5. I was interpreting it as something broader than simply lying or narrow unconsciousness. Basically everything that humans do is built upon layers and layers of contrivance, of abstraction, of interpretation, of artifice - fundamentally, of bullshit.
  6. @Leo Gura You make a mistake when you conflate life-denying with uptight and serious, and similarly when you imply that the inverse of life-denying is hedonistic. That’s not at all what Nietzsche is about. If you have the time/interest, this short paper does a great job of summarising Nietzsche’s thinking on this subject. Also - @Joseph Maynor - Nietzsche and Ayn Rand have basically nothing in common - not even according to Ayn Rand...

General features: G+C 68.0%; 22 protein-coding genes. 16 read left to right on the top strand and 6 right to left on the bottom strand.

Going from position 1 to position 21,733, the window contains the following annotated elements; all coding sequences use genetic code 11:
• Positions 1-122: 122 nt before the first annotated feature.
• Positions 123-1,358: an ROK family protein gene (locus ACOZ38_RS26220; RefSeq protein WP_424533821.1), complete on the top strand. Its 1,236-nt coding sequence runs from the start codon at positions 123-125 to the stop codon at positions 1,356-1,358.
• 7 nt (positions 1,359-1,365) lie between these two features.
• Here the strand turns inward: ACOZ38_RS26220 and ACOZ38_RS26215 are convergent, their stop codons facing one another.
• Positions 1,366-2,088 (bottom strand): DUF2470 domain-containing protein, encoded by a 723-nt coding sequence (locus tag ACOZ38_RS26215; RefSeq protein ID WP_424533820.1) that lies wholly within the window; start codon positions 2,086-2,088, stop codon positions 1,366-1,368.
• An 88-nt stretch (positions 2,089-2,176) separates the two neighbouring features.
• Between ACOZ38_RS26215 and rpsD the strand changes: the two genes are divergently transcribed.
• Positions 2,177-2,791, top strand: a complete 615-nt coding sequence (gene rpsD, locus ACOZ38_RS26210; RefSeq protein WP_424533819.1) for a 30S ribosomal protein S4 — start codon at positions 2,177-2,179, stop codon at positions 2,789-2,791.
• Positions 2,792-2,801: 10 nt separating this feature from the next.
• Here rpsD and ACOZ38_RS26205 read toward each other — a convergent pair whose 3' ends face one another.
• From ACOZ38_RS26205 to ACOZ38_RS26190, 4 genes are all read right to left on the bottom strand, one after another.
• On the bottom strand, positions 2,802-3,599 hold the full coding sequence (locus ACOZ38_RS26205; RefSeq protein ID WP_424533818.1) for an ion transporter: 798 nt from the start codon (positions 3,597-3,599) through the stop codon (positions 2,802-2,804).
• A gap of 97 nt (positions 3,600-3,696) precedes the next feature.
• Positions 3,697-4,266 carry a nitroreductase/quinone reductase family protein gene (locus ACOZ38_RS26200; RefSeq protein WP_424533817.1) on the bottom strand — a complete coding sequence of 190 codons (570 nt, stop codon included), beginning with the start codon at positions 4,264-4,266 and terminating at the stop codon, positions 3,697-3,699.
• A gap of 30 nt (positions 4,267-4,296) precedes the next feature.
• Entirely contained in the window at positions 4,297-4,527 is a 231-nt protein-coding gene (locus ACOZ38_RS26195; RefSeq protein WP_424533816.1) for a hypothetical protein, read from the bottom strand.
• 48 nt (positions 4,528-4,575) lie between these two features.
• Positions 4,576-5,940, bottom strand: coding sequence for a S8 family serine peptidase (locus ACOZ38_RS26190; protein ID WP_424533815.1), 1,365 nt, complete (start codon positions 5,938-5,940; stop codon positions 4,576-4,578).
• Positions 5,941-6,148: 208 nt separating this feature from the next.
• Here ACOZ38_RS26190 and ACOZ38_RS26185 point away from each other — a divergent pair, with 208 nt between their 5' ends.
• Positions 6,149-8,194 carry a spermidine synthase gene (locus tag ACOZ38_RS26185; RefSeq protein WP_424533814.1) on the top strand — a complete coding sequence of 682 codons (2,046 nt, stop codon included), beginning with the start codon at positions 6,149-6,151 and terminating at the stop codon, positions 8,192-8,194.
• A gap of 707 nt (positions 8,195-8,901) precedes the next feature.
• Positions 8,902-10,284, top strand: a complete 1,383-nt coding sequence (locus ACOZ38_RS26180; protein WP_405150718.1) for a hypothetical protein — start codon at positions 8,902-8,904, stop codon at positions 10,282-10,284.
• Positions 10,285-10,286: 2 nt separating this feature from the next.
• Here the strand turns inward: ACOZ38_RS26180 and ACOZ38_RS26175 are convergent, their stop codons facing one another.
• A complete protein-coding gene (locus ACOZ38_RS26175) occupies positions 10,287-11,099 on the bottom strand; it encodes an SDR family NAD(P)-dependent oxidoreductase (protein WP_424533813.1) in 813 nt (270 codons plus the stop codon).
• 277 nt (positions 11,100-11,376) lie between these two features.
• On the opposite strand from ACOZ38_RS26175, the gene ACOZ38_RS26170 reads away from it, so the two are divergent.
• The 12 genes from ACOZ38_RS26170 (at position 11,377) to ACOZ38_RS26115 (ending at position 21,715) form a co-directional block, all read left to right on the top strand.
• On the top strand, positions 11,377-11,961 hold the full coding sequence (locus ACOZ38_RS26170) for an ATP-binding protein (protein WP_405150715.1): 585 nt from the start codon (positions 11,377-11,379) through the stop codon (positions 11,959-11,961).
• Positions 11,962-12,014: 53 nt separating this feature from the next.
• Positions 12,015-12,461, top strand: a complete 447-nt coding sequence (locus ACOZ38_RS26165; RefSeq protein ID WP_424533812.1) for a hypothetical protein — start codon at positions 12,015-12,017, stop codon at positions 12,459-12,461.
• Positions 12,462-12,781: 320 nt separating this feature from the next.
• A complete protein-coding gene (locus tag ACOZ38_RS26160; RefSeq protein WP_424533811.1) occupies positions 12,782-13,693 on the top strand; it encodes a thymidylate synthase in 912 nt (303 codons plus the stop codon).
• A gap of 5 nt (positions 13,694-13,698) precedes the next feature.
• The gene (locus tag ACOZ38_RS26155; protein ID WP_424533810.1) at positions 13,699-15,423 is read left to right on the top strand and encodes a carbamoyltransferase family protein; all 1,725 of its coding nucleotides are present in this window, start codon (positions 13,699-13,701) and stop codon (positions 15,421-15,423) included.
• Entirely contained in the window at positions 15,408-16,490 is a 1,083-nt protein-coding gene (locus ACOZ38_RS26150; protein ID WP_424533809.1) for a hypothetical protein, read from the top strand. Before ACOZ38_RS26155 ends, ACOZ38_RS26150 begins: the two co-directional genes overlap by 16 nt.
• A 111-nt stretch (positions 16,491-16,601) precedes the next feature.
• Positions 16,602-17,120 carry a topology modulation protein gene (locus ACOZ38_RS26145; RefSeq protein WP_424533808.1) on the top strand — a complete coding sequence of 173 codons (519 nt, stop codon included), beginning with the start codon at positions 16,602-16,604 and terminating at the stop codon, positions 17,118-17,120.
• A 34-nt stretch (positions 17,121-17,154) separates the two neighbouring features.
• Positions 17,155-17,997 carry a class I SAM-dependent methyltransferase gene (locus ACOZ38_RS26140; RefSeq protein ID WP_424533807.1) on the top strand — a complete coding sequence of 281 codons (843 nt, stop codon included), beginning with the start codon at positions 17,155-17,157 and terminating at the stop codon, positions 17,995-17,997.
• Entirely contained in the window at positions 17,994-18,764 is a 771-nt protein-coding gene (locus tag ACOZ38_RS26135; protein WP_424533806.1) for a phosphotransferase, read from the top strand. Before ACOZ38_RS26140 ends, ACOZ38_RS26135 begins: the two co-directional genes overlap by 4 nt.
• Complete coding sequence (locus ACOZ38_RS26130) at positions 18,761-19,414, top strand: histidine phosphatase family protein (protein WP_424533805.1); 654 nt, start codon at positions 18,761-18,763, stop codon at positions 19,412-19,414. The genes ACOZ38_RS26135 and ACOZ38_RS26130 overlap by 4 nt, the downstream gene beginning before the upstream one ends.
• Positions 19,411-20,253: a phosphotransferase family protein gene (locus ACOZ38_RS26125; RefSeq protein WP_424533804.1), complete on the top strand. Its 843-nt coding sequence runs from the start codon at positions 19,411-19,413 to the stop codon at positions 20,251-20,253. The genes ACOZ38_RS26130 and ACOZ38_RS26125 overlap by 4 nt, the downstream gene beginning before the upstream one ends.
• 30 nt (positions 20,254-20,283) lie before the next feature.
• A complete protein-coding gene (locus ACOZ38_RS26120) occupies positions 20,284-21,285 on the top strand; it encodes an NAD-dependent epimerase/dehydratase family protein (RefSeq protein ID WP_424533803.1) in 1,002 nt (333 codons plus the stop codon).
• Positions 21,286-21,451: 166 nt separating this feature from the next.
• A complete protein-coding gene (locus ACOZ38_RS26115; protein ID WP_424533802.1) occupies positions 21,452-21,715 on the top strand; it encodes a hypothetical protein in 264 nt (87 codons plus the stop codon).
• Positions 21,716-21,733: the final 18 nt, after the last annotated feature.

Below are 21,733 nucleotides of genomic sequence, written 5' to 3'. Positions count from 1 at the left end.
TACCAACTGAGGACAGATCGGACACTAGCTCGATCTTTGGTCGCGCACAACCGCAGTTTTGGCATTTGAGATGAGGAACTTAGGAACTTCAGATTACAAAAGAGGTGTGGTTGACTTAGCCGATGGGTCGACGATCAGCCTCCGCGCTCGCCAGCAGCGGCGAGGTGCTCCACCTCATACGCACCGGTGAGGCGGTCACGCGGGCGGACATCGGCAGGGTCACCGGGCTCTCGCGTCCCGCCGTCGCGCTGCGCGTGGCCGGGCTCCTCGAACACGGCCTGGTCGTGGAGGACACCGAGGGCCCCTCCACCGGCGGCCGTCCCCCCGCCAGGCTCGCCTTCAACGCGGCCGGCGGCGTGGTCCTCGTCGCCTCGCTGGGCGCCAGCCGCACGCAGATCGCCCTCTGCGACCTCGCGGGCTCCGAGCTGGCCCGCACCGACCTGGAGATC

7. I get the sense that @Leo Gura hasn't actually read any Nietzsche first-hand, though I could be wrong... Some thoughts: Nietzsche wasn't some ultra-regressive neo-aristocrat - he "blasts" slave morality disproportionality because society at his time of writing was so possessed by it. It's fair to say that Nietzsche misses the boat on genuine spirituality & enlightenment, to his detriment, but there's far more to slave morality than just peace and love - namely, in a word, ressentiment. See Osho's discussion of Nietzsche for more on this. It was precisely the life-negating nihilism of Christianity (and ascetic modes of being in general) that he was criticising! The trouble with just lumping Nietzsche in as another "classic Orange knee-jerk reaction to Blue' is that it wasn't the Blue aspects of religion (arbitrary dogma, ideology, blind faith, moral absolutism, etc.) that he was particularly concerned with (at least as regards his genealogy of morality and the slave-master dichotomy). It was the particular doctrinal approach to morality which puts all the emphasis on not-doing and what shouldn't be done (and thus defines good in terms of evil rather than bad in terms of good, as was the aristocratic way). In fact, when we was concerned with dogma, he was just as concerned with rational materialist dogma as religious dogma! What Nietzsche was a knee-jerk reaction too is the one-sidedness of Platonism and Christianity, which - rather than spiritualising the material world too - made the material world something corrupt, evil and to-be-escaped, and thus set up the duality between mind and body which has subsequently plagued the philosophical tradition! (Not a coincidence, Nietzsche would add.) The most fundamental problem Nietzsche had with such life-denying philosophies was that his ultimate goal was a total affirmation of life! As far as locating Nietzsche on the spiral goes, I would definitely put him at Yellow. I agree with you that he has a red shadow, and I would say that he also has an orange shadow, but I think he knew that (though he obviously wouldn't frame it in such terms). That being said, I'm not sure that the Spiral Dynamics model is the best lens to view someone as idiosyncratic as Nietzsche through.